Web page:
Seven Immutable Laws of Change ManagementPrint
By Gerry Riskin | Jun 10, 2006
by Gerry Riskin
Here are the seven immutable laws of creating change in your firm. I guarantee that if you respect these rules, you will get the cooperation you need to effect the changes that will catapult your firm forward.
1 AS MANAGING PARTNER, PROPOSE IMPERFECT CHANGE INITIATIVES
YES, I said IMPERFECT and when you saw that word a feeling of anxiety overcame you and you were tempted to react as a lawyer and not as a change-agent for your firm. Let me be clear. As a lawyer, your job is to do “the right things, perfectly.” That calls for unflawed effectiveness and efficiency. You probably hope your surgeon, if you ever need one, practices to the same standard. But face reality — as the manager of your firm, you do not have the luxury of doing only “the right things” because nobody, including you, knows what the “the right things” are except in hindsight — and hindsight is too late.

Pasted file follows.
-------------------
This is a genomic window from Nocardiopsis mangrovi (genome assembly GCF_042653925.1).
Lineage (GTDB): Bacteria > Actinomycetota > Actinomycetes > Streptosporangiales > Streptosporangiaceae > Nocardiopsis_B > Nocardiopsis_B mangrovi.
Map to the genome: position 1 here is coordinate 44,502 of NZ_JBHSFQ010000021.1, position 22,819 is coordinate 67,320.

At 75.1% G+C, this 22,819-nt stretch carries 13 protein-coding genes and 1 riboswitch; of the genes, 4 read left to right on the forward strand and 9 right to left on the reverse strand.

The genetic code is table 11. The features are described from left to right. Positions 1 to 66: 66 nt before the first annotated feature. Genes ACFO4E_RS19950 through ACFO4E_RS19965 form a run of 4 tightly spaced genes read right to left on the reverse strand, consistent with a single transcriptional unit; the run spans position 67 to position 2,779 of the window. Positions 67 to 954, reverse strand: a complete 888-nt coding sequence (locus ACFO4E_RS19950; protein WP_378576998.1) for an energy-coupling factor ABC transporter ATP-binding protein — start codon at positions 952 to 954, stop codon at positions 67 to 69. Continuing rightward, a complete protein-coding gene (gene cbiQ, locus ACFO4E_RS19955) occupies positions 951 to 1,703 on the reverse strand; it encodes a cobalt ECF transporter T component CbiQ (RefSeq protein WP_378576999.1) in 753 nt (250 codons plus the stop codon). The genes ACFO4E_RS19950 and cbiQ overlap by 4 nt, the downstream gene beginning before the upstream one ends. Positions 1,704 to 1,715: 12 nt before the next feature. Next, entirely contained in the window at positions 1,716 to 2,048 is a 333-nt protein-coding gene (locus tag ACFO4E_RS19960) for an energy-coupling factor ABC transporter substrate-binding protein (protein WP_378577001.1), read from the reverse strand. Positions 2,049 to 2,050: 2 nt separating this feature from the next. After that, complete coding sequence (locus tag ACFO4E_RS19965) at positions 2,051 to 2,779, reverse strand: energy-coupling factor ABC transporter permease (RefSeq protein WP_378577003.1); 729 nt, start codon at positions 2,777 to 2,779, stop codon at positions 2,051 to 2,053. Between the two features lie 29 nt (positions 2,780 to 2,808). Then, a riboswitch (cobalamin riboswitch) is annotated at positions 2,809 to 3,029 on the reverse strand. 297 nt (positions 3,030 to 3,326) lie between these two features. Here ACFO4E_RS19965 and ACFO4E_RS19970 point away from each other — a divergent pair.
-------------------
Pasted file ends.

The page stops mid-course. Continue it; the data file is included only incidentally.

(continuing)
As a result, most good firms are paralyzed by the tedious, never-ending and totally ineffectual process of divining the perfect strategy accompanied by the perfect tactics. These firms are ships tied so firmly to the pier that no matter how well steered, they go absolutely nowhere. In fact, their biggest claim to fame is that they hit no icebergs — few ships do from the pier. Such firms may do “industry-average” well, but they are not going to consistently break out of the pack. Temporary successes come from individual initiatives that the firm is likely unaware of and therefore does not impede with excessive policies and standardization.
In strategy, you must make the best decisions you can with what you know and what you can speculate about. I am not against a little market research — in fact, I advocate it — but I am against the notion that you can know enough to comfortably make strategic decisions with the confidence that you are most certainly right.